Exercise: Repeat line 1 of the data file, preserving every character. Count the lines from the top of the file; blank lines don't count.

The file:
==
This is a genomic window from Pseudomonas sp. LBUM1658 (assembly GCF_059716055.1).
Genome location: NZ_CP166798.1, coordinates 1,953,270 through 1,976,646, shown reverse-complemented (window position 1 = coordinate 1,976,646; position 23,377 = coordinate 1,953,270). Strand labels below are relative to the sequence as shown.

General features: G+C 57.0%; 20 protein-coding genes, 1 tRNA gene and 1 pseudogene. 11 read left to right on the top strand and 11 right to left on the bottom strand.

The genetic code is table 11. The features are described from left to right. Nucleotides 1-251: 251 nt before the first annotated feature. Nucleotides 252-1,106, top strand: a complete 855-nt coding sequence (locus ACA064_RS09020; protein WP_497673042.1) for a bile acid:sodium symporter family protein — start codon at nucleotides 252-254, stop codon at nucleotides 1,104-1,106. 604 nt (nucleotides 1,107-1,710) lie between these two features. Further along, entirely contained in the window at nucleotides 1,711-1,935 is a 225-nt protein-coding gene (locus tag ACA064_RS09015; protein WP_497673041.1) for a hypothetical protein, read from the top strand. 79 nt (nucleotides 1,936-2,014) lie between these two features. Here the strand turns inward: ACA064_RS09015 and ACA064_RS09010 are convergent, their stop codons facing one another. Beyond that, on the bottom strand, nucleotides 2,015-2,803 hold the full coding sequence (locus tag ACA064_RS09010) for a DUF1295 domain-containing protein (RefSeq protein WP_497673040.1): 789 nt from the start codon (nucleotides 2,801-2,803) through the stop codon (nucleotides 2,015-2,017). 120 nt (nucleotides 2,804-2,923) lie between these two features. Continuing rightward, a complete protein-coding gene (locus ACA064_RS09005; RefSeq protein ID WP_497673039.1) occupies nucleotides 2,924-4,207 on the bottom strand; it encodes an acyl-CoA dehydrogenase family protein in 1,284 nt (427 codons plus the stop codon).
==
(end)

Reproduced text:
This is a genomic window from Pseudomonas sp. LBUM1658 (assembly GCF_059716055.1).